The first section of the book’s title represents the growth and destruction of families and their connections, while section two’s title goes along with the themes of flaws of memory and knowledge and lastly the third section’s title is about the symbols of dual uses of fire; good and evil uses. In ‘Hearth and the Salamander’, the main character Guy Montag loves his job and his wife; at least he thinks he does. With the realization that he does not love his wife or his job comes the destruction of his family and any connections he has to the modern world.
The quote, “There was nowhere to go, no friend to turn to, (page 124)” is proof that he had no one to turn to, no one he cared for. After meeting his strongest human connection, Clarisse, Montag became conscious of the fact that he really did not know his wife at all, although he thought he did. He begins to defy conformity and does exactly the opposite of what the government says he should do, like reading books. Before all of Montag’s connections were destroyed, a few connections flourished.
The connection between Guy Montag and Clarisse McClellan, a seventeen year old neighbor, grew a great amount before she was hit by a car and killed. He knew more about her than he knew about his wife of many years. When talking to Mildred about Clarisse’s death, Montag stated “Clarisse’s favorite subject wasn’t herself. It was everyone else, and me. She was the first person in a good many years I’ve really liked (page 72). ” When he said this, Guy realized Clarisse was his first real friend he ever had in his life, which he did not realize he had till she was gone.
After the devastation of the relationship between Clarisse and him, Montag became more interested in books. Montag’s love for books grew more and then he found himself quoting them at times, while talking to his co-workers Montag says something that would only be found in a book. “Was it always like this? The firehouse, our work? I mean, well, once upon a time… (Page 34). ” After he used the term “once upon a time,” people questioned where he got that phrase, and he got it from a book and seeing as though only a few people have read books only they would know, but those people have been shunned from society.
He accumulated about 20 books and still kept one even after he was going to be killed because of his love for the banned literature. The themes that correspond with the title of the second section of Fahrenheit 451, which is ‘The Sand and the Sieve’, are flaws of memory and knowledge. The entire community has just about lost all memory of the old days, the only people who know the truth about the actual past are deemed crazy. The members of the society all believe whatever they are told, even if what they are told by the government that a recent event has changed from what they said earlier.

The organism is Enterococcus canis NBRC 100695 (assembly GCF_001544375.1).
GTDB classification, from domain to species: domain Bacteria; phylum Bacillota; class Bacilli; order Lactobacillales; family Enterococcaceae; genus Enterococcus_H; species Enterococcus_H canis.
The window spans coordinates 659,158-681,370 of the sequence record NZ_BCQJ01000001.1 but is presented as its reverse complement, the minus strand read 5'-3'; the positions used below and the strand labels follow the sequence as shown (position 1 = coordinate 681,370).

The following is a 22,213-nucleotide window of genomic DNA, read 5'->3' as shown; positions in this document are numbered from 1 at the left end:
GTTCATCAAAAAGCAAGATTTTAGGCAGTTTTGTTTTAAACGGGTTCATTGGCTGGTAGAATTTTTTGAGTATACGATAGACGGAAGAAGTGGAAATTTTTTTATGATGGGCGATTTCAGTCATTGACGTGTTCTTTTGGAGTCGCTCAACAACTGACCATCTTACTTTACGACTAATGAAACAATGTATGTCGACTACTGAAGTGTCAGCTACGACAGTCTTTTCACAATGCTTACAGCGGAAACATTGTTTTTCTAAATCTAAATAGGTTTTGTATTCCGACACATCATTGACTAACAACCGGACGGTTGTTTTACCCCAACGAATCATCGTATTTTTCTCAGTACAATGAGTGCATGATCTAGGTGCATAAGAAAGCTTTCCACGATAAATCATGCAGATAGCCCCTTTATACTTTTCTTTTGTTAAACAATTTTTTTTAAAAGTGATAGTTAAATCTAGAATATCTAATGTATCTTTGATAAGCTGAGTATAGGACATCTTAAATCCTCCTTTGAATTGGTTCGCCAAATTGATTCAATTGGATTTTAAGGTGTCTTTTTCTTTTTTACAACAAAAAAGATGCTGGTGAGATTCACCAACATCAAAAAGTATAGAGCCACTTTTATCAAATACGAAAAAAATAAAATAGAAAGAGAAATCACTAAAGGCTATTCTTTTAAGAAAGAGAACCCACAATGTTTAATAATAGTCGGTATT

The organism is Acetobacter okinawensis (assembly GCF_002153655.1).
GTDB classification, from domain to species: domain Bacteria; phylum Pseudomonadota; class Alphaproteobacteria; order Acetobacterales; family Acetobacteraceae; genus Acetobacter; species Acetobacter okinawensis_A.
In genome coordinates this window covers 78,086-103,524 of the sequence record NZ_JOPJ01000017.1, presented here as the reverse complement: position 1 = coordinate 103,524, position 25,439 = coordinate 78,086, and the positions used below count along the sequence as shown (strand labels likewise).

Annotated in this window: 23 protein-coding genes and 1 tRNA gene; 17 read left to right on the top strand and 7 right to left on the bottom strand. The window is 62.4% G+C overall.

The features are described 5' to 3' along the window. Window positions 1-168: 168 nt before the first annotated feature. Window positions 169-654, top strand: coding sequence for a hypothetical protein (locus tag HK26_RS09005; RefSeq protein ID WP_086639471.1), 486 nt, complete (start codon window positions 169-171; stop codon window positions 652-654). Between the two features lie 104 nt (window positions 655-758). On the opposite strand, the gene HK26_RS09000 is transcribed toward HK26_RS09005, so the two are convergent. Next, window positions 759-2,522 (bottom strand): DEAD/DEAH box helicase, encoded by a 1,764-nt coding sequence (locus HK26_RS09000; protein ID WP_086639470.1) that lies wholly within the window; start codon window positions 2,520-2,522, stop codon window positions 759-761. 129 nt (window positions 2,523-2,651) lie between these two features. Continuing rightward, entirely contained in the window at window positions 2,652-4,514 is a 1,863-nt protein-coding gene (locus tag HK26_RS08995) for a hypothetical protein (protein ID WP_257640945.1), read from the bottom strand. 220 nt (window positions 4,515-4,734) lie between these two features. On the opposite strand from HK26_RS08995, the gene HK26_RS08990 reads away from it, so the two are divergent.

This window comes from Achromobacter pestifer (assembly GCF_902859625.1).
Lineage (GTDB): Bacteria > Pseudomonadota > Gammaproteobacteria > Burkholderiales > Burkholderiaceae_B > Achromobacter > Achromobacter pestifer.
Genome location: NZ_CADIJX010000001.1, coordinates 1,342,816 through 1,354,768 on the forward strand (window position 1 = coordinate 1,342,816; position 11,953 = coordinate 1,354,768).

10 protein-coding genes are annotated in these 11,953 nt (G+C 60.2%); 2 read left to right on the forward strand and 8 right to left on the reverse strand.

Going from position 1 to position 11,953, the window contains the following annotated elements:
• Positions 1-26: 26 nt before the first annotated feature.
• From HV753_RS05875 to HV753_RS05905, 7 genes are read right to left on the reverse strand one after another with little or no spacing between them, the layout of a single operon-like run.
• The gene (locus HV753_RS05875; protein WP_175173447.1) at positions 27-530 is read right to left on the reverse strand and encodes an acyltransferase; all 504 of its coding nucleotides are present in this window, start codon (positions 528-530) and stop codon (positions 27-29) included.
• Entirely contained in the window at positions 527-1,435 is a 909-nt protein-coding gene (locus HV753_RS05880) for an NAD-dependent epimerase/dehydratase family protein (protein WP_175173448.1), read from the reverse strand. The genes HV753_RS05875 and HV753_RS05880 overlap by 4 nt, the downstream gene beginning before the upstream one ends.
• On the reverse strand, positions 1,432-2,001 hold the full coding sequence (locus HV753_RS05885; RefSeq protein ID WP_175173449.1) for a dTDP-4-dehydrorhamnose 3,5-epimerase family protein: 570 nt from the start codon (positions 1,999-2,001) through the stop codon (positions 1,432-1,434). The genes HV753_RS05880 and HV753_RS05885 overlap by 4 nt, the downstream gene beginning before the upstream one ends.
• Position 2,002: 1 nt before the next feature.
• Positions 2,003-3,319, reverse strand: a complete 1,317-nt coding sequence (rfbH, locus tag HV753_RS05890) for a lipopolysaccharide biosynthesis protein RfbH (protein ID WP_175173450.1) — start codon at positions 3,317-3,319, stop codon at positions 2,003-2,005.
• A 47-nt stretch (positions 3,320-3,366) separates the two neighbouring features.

Society as a whole doesn’t use its own memory it basically considers the government as their recollection. The government picks which events to tell the public about or books the area are allowed to read, which is just like the sand and the sieve which separates what is wanted with what is considered waste. Instead of the people deciding which events to absorb the government picks for them. Another example is when Mildred takes all of her pills and ends up having to get her stomach pumped. When they were at the hospital, “’Hell! ’ the operator’s cigarette moved on his lips. We get these cases nine or ten a night. Got so many, starting a few years ago, we had the special machines built. ’ (page15),” this states that not only did Mildred have this lapse of memory, but so do at least nine or ten others a day. Not many people in the population of this novel have actual knowledge, they may think they do but they don’t. In this book knowledge is truth and due to the fact that the government censors or changes the truth, almost no one has the power of knowledge. There are only a few people who know the actual ruth of the situations going on, and they are Guy Montag, Clarisse, and Faber. “I don’t think things, sir, I talk the meaning of things, I sit here and know I am alive, (page75)” Faber is saying how he knows the meanings behind it all, but he doesn’t do anything about it because although he can talk about it that doesn’t mean that others will believe him over the higher power which is the government, so he uses the truth that he knows and avoids dying. During the book Montag remembers his childhood memory of using a sieve to separate objects from sand. And the sieve represents his mind trying to grasp and retain this knowledge” (LitCharts). This is like when he was trying to memorize the bible while the toothpaste commercial keeps playing and he has to focus on the book instead of the commercial, which is distracting him. “The fireman’s responsibility is to burn books, and therefore destroys knowledge. Through these actions, the firemen promote ignorance to maintain the sameness of society” (Mackey, Erin). All throughout the book there is a symbol, fire, which overlaps with the title of the third section ‘Burning Bright”.